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Jan 6, 2012

TrovaGene to Buy MultiGen’s CLIA Lab to Bolster Infectious Disease Testing

  • Molecular diagnostics firm TrovaGene is to acquire MultiGen Diagnostics’ CLIA-certified laboratory in return for 750,000 shares of TrovaGene common stock, plus an additional earnout of up to $3.7 million in cash and common stock, dependent on the achievement of sales and earnings targets. MultiGen is a subsidiary of Canada-based Bio-ID Diagnostics.

    “We are looking forward to grow MultiGen’s existing multiplexed-sequencing based diagnostic testing business for a variety of infectious diseases,” remarks Antonius Schuh, Ph.D., TrovaGene CEO. “We will explore the feasibility to configure existing MultiGen tests on our transrenal platform and we plan to leverage the CLIA laboratory operations as a development and commercial platform for novel tests intended to detect minimal residue disease in oncology based on tumor-speciifc mutations detectable in a patient’s urine.”

    TrovaGene is developing a pipeline of in vitro molecular diagnostics based on the detection of transrenal genetic markers that can be detected in the urine. The firm says it has achieved proof-of-principle for candidate markers in infectious disease testing, cancer detection and monitoring, organ transplant rejection monitoring, and noninvasive prenatal genetic testing. Its initial focus is on the development of tests for infectious diseases including HPV, JC virus, and Lyme disease, and a multianalyte assay for opportunistic infections in immunocompromised patients. In the longer term TrovaGene aims to develop urine-based assays for detecting mutations or gene signatures for cancer diagnosis and monitoring.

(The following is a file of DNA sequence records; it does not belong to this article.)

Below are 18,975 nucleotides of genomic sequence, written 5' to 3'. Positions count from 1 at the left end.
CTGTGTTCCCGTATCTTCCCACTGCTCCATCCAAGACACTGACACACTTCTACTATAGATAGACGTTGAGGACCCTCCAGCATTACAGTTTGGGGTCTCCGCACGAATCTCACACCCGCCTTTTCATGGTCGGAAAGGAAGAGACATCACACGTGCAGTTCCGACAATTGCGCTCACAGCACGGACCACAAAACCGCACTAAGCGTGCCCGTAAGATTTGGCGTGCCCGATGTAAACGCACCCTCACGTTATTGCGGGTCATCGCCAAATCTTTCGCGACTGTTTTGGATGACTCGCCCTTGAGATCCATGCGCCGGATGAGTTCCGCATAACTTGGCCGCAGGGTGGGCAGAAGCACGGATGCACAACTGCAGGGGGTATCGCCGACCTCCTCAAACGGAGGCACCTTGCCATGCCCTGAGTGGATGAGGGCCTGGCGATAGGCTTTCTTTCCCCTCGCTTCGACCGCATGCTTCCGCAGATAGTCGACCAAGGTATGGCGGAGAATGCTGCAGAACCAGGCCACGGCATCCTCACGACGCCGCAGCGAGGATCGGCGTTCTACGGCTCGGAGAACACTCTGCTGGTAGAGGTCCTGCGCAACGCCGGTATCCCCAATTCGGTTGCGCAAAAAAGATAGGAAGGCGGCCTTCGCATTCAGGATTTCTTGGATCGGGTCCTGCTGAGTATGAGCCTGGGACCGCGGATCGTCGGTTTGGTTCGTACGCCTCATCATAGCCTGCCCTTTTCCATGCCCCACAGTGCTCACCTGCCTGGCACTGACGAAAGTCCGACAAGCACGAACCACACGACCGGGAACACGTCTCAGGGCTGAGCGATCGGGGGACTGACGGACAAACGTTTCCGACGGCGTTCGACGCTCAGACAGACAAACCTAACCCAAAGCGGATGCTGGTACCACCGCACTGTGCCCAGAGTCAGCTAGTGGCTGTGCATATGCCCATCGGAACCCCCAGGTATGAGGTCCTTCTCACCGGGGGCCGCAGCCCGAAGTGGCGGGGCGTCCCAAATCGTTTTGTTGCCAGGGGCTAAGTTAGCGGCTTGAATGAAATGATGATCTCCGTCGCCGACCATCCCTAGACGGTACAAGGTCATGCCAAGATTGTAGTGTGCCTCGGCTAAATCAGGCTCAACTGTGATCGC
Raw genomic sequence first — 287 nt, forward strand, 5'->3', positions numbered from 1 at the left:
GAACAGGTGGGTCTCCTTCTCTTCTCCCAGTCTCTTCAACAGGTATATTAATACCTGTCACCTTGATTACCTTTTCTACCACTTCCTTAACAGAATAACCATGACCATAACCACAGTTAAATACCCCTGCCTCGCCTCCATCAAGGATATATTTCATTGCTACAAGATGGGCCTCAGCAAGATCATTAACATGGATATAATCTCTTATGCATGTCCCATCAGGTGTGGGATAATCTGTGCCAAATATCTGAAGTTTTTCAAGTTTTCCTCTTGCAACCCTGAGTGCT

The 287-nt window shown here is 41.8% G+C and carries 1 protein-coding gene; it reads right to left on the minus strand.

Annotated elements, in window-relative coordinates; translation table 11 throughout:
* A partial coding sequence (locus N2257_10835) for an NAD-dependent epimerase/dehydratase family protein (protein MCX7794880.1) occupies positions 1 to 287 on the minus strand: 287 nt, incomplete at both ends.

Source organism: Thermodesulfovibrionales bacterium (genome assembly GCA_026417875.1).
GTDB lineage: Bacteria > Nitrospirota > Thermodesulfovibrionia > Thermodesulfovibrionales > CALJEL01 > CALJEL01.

Within the last few days the firm negotiated an exclusive worldwide license to mutations of the SF3B1 splicing factor, which have been shown to be associated with disease progression and chemotherapy response in patients suffering from chronic lymphocytic leukemia (CLL). TrovaGene aims to use the IP to offer laboratory-developed tests for SF3B1 mutations, and potentially develop in vitro diagnostic products.

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